The First Mess Cookbook: Vibrant Plant-Based Recipes to Eat Well Through the Seasons

The blogger behind the Saveur award-winning blog The First Mess shares her eagerly anticipated debut cookbook, featuring more than 125 beautifully prepared seasonal whole-food recipes.

Dallas Morning News says, “…This is the first cook from Ontario, Canada-based, award-winning blogger Laura Wright (of thefirstmess.com), whose mindful approach comes through in her clear recipe writing. It’s thorough enough to hold the hands of beginners, but not too much to wade through if you’re not. Chapters are broken into loosely defined categories of: Mornings and Breakfasts (with many shots of steaming mugs of coffee and tea throughout), Soups & Stews, Salads and Dressings, Hearty Mains, Energizing Drinks and Small Bites, etc…”

A review from the author of my favorite vegan cookbook writes, “Laura Wright’s passion for cooking shines through every evocative word and gorgeous photograph on her blog—and now, in this lovely cookbook, too. I’ve always loved Laura’s inspiring, seasonal, and wholesome take on plant-based eating. And with unique dishes like Savory Ginger Green Onion Crepes, Butternut and Pesto Cream Lasagna, and Earl Grey Tiramisu, I know The First Mess Cookbook will have a place on my shelf for many years to come.”—Angela Liddon, New York Times bestselling author of The Oh She Glows Cookbook and Oh She Glows Every Day

Beth on Amazon writes, My first judgment of a cookbook comes from the # of dog-eared pages I have after a first pass (Yes, I’m one of those people that “reads” a cookbook cover to cover). After a first pass of The First Mess, it doubled in thickness from all the recipes I marked. We’ve had the book for a couple weeks now, and here’s my experience:

PROS:
1. Gorgeous full page photos! I love seeing what the finished product should look like, as well as many close up photos
2. Recipes are all on one page, no annoying flipping while cooking.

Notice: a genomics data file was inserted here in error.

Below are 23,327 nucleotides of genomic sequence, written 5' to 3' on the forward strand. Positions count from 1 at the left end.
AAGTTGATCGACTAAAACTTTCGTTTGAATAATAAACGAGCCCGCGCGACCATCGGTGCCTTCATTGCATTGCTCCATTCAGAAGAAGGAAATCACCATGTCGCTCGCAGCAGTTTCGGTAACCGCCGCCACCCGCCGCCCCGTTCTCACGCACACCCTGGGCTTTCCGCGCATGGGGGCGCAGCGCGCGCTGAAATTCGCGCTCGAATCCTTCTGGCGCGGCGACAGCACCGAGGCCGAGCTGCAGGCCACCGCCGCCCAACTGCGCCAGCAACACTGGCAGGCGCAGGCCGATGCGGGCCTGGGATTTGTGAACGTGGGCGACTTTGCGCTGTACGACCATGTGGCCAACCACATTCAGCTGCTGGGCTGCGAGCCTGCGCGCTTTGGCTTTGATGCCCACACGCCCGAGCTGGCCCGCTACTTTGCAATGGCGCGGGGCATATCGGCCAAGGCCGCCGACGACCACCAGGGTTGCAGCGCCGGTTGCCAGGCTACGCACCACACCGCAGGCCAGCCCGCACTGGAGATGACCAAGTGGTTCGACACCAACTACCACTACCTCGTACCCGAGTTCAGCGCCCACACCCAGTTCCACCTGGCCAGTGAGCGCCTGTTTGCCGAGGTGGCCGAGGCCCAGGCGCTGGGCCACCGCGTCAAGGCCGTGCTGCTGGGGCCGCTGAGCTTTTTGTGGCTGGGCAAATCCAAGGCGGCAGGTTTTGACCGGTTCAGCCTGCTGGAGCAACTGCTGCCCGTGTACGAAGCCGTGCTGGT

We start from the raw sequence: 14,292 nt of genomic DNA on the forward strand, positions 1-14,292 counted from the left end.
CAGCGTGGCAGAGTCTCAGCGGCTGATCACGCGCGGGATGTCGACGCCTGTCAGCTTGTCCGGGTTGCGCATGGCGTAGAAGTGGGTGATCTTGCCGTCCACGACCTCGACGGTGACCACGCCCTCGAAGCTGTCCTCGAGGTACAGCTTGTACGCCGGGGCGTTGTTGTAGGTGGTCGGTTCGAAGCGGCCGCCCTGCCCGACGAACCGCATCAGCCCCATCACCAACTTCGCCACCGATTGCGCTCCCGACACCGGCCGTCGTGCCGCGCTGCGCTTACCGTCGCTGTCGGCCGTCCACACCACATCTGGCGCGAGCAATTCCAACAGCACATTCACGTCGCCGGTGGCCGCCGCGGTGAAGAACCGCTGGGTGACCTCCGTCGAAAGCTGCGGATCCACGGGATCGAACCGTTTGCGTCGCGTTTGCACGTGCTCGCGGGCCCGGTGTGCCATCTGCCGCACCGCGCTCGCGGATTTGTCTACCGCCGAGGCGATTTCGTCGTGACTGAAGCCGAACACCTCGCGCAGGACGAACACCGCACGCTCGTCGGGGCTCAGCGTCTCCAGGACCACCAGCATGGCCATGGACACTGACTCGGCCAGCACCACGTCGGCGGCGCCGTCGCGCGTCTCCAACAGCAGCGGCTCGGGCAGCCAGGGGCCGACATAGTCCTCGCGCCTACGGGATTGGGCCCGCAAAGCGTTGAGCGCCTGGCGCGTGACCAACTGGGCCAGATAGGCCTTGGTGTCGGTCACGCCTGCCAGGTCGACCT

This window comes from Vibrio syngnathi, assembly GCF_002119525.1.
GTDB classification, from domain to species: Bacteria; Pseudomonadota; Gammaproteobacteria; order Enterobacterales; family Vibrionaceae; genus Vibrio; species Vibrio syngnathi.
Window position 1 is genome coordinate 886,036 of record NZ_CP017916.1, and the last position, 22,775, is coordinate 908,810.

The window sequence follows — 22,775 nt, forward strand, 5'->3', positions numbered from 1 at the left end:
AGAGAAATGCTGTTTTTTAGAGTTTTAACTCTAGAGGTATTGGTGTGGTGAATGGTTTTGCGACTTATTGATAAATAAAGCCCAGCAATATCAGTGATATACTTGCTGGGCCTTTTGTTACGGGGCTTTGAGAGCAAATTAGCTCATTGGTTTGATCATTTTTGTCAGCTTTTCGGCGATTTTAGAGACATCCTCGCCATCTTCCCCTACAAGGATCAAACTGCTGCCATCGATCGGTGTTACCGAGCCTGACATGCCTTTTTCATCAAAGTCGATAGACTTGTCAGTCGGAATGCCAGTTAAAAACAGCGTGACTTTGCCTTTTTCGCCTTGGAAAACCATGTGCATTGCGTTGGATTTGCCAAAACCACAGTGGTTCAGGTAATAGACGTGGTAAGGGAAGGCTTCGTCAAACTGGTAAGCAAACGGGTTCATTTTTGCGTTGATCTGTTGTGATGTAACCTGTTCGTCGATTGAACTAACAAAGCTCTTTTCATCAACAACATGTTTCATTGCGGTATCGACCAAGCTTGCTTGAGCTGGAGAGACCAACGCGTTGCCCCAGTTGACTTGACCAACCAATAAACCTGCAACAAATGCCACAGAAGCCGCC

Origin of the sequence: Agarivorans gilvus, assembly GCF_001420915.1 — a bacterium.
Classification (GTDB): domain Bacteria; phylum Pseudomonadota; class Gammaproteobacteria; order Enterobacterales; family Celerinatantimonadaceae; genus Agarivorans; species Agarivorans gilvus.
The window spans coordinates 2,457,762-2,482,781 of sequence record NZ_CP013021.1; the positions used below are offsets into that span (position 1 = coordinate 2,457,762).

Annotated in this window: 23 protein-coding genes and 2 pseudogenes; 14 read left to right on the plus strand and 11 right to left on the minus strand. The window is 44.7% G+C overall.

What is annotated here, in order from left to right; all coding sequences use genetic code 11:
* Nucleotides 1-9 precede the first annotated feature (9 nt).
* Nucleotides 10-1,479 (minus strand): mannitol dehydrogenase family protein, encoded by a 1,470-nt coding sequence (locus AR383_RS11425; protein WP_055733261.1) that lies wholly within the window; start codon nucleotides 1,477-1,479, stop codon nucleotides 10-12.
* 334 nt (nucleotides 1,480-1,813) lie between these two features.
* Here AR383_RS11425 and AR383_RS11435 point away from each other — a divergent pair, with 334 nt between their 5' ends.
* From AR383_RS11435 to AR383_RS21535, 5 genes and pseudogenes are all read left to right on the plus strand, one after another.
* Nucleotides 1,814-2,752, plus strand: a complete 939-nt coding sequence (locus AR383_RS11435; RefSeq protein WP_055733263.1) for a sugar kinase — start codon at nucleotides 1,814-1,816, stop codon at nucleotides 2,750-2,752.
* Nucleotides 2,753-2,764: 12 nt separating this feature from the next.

3. Fairly simple, easy to follow recipes with helpful tips, i.e. “should appear jammy in texture.”
4. Standard recipes that can be modified to your local veggies, such as Small Batch Roasted Soup.
5. There is a pretty elaborate desserts section!
6. “Stocking Your Pantry for Success” section explains the different fats, acids, sweeteners and proteins she keeps on hand. I knew a lot of salad dressing recipes call for grapeseed or sunflower oil, but I didn’t know this was because it stays liquid in the fridge. Great tip!
7. High-quality printing. No annoying dust jacket and the paper is a thick with a matte finish. This book is a tactile pleasure to flip through.

CONS:
1. Unless you are already a dedicated gluten-free vegan, you might not have all these ingredients on hand, and you’ll need them quite often: chia seeds, flax seed, hulled hemp seed, dates, multitudes of different flours (whole spelt, millet, oat), arrowroot, buckwheat groats and cups and cups of almond milk.
2. The organization is a bit weird. For example, she has some drinks in the morning section, but there is an “Energizing Drinks” section (which is combined with “Small Bites”?). There are “Salads and Dressings,” Hearty Meals” and “Vegetables and Grains” sections, but the whole book is veggies, so these don’t feel all that different. My guess is that when you write a vegan book, the organization is hard because everything is a veggie recipe. My guess is I will be using the table of contents more often for this book than most others.

Learn more about: The First Mess



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